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Thu, 07/26/2012 - 10:39 — Sarah Martinez
Cora Vinca: How it’s made
A behind-the-scenes look
Cora® Vinca has become a Texas favorite, thanks to its amazing abilities to thrive in the heat.
Knowing that gardeners loved vinca but often struggled with its performance in challenging weather, the Syngenta Flowers breeding team sought to significantly improve the performance and durability of this garden favorite.
Over the years, the team worked tirelessly to develop a Vinca both beautiful and disease-resistant and, finally, Cora was born! What’s equally impressive is how this…
…in just a few weeks. Here’s a look at what happens behind the scenes.
A seed is lurking just below the surface. We know. You can’t see it. Even if you were standing next to it in the greenhouse, it would be hidden. Cora Vinca seeds need dark conditions to germinate. But eight or nine days later, the seedlings begin to sprout. Then, it’s lights up—time to really get growing.
After five or six weeks, we have a “plug” (baby plant). Next, it’s time to “bulk up.”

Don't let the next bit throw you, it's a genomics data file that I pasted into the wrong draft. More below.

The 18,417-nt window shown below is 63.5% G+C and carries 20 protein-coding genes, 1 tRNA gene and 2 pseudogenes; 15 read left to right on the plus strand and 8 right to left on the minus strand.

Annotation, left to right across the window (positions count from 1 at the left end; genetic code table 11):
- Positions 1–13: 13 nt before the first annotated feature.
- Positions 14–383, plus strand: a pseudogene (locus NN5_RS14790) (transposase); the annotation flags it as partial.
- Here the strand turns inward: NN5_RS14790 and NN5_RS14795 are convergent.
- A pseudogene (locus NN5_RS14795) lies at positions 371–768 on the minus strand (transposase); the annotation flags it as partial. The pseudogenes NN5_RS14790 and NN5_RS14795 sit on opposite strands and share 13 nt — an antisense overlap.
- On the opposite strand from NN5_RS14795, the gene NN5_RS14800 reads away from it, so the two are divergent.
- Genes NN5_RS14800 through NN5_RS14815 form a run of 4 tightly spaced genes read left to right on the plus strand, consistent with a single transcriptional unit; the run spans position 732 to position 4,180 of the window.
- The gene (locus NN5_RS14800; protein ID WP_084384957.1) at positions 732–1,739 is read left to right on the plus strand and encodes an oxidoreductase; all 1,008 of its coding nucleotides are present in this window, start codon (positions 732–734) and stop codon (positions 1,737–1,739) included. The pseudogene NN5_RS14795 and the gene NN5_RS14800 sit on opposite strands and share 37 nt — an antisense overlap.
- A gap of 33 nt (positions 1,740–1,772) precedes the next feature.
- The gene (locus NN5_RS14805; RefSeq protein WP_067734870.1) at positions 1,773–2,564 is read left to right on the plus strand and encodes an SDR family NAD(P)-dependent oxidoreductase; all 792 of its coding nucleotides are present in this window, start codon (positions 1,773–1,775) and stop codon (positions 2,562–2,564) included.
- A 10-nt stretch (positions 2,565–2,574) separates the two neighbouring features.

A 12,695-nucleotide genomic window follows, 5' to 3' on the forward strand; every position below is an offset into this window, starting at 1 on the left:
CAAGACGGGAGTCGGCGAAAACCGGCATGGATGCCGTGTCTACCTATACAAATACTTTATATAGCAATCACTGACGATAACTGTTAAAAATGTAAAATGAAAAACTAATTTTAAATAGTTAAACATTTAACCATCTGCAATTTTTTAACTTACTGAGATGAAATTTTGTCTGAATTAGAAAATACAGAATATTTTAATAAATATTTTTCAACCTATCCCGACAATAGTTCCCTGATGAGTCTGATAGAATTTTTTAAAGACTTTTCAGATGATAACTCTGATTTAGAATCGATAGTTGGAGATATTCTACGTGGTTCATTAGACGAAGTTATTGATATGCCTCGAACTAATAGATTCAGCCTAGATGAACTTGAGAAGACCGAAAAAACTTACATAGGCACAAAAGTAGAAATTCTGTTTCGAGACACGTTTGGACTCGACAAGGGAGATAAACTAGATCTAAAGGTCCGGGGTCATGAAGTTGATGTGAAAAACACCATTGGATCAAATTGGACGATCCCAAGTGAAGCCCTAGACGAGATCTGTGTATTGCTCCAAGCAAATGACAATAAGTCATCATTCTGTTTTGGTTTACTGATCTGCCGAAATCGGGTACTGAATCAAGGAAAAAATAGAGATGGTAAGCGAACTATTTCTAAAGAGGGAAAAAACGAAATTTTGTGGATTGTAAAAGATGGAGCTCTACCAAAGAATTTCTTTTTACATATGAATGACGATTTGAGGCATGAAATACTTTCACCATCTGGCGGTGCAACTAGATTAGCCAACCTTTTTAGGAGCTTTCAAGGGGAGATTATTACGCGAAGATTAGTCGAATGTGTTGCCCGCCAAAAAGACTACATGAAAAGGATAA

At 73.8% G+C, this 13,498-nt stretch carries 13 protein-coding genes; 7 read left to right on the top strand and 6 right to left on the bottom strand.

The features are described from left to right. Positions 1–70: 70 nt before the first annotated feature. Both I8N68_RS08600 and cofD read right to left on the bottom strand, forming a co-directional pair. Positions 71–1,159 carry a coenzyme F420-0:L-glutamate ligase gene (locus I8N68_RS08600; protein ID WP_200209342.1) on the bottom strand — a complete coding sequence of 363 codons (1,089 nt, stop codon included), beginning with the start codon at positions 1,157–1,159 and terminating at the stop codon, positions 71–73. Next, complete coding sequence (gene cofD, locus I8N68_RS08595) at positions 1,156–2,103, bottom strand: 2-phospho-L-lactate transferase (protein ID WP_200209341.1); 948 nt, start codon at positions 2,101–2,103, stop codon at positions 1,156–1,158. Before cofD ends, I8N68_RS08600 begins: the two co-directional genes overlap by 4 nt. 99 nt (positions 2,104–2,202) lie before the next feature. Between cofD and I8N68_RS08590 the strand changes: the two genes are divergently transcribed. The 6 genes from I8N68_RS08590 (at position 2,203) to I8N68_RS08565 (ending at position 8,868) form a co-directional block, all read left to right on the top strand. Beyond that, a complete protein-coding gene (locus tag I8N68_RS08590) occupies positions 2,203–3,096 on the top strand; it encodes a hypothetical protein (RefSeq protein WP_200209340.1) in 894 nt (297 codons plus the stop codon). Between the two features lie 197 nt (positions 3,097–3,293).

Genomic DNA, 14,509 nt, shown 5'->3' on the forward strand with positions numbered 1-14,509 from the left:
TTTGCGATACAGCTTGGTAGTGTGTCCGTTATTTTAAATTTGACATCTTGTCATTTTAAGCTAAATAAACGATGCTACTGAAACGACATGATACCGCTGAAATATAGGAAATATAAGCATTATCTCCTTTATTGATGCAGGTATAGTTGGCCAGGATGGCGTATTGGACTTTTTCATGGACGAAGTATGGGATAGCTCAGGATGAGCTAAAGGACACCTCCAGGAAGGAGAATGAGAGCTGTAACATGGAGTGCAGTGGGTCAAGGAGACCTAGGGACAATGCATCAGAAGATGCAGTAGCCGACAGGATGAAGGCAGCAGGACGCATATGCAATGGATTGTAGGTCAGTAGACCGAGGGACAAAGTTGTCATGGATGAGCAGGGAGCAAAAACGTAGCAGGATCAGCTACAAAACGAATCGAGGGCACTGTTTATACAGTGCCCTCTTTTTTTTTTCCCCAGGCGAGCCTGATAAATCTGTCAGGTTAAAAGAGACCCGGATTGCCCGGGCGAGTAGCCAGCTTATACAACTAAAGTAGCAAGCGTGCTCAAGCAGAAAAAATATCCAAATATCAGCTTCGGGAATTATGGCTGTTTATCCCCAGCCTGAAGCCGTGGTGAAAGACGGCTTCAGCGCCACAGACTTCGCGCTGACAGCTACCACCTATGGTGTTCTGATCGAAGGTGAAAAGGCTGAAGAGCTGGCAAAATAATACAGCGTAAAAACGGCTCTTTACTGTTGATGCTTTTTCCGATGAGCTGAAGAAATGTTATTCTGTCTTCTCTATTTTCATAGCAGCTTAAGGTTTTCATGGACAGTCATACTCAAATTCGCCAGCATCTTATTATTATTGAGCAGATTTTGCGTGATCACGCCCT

At this point, the plug is transplanted into the container in which it’ll be sold at retail. It could be a 4-inch pot, or even several plants grouped together to create a large container bursting with color.
The plants will stay in the greenhouse anywhere from six to nine weeks, depending on the container size. Then, it’s off to the garden center, where you’re treated to this sight:
And—finally—you get to enjoy Cora Vinca in your own landscape. Cora is a true heat lover, producing huge, show-stopping blooms throughout the season. Contrasted by glossy green foliage, the vivid blooms beautifully withstand summer heat and humidity.
© 2012 Syngenta. Some or all of the varieties listed herein may be protected under one or more of the following: Plant Variety Protection, United States Plant Patents, Utility Patents, and/or Plant Breeders’ Rights and may not be propagated or reproduced without authorization. Cora® and the Syngenta logo are registered trademarks of a Syngenta Group Company.